Showing posts with label longevity. Show all posts
Showing posts with label longevity. Show all posts

Thursday 9 May 2024

For LONGEVITY adopt a perfect weight crossbred, spayed female cat

I have been writing about cat longevity quite a lot recently. And I am writing this without reference to any notes; just from what I have read recently and remember. It'll be quite short! 😢😊 I read several studies about domestic cat life expectancy and longevity. Some of the data available is a little unbelievable or uncertain because, in one study, they referred to rescue cats from shelters and I suspect that on occasions they had to estimate the age of the cats. See: Data on lifespan of over 11 million cats and dogs (Banfield Hospitals USA).

But the studies I've read were based upon a very large number of cats and the information came from veterinary clinics and animal hospitals where the cats had died. These clinics had treated the cats beforehand and therefore they had a complete record.

For LONGEVITY adopt a perfect weight crossbred female cat
Females live longer on average. Click on the image to see the original and to download it if you want to.

One consistent item of information running through the mass of data on domestic cat longevity is the fact that female cats live longer than male cats and that would apply to purebred cats and crossbred cats. However, it would apply less to purebred cats because these cats are normally kept indoors full-time whereas crossbreed (random-bred or moggy) cats are normally allowed outside in many countries where they are liable to have accidents and be injured or killed. This distorts data on life expectancy of crossbreed cats.

And it is one reason why, I suspect that male cats have shorter life expectancy than females. Another would be health issues perhaps predominantly concerning urinary tract diseases. Males are more adventurous than females and they patrol large home ranges. Young males are particularly vulnerable to accidents (RTAs primarily). This advice applies to females with a well-maintained, ideal weight and who is spayed (sterilized).

In a particularly good study on this topic, the researchers found that female cats tended to live to 12.5 years on average compared to males who made it to 11.2 years of age; more than the year extra for the females.

See my report on this study concerned males and females: Female domestic cats live longer than male domestic cats (big 2019 UK study).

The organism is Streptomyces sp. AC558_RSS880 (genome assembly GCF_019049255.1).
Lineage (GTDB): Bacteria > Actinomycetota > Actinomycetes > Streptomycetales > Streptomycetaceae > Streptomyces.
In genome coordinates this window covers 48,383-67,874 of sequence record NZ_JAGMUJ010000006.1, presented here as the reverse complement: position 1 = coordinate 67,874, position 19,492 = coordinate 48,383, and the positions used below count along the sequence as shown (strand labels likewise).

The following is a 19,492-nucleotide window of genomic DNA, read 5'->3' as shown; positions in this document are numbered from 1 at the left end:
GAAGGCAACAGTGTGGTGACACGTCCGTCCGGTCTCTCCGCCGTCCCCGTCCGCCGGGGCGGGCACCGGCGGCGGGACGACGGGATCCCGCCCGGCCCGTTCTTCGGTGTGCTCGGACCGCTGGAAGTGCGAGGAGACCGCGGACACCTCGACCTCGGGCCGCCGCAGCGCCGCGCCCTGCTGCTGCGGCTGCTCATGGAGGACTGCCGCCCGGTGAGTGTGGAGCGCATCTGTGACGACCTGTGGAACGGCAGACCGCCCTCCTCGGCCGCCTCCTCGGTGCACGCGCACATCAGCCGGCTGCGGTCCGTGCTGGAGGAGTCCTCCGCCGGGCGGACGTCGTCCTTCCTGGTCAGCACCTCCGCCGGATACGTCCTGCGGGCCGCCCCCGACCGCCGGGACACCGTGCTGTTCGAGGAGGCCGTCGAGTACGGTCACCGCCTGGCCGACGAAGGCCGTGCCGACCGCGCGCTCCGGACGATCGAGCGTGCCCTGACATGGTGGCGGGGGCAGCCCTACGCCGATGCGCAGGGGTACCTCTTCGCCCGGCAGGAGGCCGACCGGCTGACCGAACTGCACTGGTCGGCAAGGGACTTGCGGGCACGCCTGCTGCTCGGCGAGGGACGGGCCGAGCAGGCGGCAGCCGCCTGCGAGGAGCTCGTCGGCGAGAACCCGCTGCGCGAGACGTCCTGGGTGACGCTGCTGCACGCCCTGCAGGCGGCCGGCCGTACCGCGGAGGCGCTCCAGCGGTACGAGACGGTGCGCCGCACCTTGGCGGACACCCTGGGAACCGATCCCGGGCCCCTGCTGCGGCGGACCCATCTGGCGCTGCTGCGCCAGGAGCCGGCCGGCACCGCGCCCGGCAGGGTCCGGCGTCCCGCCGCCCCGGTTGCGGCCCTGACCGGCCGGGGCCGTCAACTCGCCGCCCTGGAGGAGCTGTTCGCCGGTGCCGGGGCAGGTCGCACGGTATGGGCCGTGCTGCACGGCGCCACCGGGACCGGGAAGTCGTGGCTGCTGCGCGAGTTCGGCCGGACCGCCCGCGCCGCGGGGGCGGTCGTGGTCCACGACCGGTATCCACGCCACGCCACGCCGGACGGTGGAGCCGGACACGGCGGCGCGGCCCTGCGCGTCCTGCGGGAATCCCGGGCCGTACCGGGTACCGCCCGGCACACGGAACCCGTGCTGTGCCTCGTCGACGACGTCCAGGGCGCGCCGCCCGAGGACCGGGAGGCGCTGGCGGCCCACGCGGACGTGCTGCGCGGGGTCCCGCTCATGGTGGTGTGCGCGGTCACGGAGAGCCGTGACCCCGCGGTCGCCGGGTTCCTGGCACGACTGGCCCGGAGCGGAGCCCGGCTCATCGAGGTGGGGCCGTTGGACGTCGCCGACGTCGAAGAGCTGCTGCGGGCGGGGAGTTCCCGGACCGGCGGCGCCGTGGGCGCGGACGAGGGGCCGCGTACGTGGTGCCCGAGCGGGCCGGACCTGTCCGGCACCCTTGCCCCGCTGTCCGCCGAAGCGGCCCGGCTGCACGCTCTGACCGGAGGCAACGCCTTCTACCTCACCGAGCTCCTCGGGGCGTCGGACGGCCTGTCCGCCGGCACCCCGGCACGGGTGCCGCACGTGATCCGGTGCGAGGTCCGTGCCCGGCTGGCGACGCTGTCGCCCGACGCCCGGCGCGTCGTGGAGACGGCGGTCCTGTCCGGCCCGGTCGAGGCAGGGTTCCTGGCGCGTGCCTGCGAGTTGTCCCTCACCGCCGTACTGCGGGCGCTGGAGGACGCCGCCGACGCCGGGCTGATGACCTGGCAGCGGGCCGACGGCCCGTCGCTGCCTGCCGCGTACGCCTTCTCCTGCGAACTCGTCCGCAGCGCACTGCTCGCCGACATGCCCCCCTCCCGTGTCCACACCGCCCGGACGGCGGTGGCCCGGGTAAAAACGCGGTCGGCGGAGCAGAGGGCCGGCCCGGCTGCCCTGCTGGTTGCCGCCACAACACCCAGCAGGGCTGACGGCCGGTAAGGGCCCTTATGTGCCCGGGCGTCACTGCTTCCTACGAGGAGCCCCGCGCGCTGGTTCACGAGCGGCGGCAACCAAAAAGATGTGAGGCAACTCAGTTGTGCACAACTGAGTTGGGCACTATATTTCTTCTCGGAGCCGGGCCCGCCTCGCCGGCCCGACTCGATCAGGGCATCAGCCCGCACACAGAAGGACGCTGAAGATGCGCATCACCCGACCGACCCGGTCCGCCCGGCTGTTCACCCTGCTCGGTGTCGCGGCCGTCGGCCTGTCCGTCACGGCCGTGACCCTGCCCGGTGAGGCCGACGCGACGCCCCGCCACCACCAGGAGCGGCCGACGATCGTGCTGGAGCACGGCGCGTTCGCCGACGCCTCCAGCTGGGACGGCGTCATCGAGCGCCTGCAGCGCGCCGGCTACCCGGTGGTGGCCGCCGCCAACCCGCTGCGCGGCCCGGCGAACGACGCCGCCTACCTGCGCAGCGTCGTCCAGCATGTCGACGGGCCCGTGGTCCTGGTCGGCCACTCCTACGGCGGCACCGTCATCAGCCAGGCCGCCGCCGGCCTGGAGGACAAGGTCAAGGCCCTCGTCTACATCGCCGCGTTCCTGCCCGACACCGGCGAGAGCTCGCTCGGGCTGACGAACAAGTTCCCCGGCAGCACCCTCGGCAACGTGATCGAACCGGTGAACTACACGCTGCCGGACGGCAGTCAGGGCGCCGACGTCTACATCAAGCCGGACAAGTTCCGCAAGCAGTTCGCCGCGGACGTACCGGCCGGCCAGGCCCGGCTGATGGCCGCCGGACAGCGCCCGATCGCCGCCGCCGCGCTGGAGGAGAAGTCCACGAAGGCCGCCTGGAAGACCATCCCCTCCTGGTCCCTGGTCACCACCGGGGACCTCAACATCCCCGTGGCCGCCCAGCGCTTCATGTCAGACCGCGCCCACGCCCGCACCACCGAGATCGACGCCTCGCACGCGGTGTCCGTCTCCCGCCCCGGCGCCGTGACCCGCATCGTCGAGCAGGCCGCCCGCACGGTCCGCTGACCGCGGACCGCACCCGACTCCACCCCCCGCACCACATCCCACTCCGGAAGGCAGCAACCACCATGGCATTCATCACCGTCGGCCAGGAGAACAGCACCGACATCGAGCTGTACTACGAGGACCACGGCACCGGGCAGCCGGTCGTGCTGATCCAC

You will notice that the average age of a male cat is 11.2 years. I've always thought that domestic cats in general live to about 14 or 15 years of age. The studies have forced me to adjust my expectation on cat age downwards.

Crossbred cats tended to live longer than purebreds with lifespans of 11.9 years and 10.4 years respectively. Once again the lifespans are shorter than I expected. I expected better but perhaps my expectations concern a well-looked after domestic cat in a nice home in which the caregiver is concerned about the health and welfare of their companion animal.

There are millions of domestic cats in less than good homes in both the UK and USA and other countries where their caregiving is less than optimal and where some end up in rescue centres and have lives which are far from ideal. All of these factors bear down on longevity sometime substantially.

But if longevity is an important factor to you and it should be as it reflects health then consider the words in the title to this article. 👍💕😊

And if you would like to read some more about domestic cat longevity there are a couple of links below which might interest you. One is about purebred cats and the Birman and Burmese being the longest-lived purebred cats. In fact, these two cat breeds live longer on average than non-purebred cats or crossbred cats according to this study which I have cited below together with a link so you can read a bit more about the topic if you wish.
P.S. In a study "Mortality of Life-Insured Swedish Cats during 1999–2006: Age, Breed, Sex, and Diagnosis" there was no difference in mortality rates between male and female. The study mainly concerned purebred cats. "Sex-specific rates did not differ significantly".
P.S. please forgive the occasional typo. These articles are written at breakneck speed using Dragon Dictate. I have to prepare them in around 20 mins.

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